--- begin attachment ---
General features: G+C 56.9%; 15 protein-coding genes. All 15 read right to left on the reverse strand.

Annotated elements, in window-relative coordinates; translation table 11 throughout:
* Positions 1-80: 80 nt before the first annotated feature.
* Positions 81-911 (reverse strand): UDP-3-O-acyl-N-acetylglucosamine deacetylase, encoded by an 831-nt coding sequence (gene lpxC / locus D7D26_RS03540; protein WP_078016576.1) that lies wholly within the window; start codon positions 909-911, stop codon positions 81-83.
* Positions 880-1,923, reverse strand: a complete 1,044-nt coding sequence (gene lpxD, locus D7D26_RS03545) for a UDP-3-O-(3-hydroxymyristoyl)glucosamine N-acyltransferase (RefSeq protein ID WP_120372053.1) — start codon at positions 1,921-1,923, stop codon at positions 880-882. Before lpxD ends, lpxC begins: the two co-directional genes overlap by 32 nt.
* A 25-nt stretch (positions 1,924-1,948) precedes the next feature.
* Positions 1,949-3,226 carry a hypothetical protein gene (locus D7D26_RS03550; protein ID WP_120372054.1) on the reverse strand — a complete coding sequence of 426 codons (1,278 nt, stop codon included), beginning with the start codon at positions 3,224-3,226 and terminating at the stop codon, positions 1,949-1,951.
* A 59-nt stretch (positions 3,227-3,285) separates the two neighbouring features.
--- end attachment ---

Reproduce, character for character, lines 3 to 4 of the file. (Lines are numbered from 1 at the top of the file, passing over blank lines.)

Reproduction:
* Positions 1-80: 80 nt before the first annotated feature.
* Positions 81-911 (reverse strand): UDP-3-O-acyl-N-acetylglucosamine deacetylase, encoded by an 831-nt coding sequence (gene lpxC / locus D7D26_RS03540; protein WP_078016576.1) that lies wholly within the window; start codon positions 909-911, stop codon positions 81-83.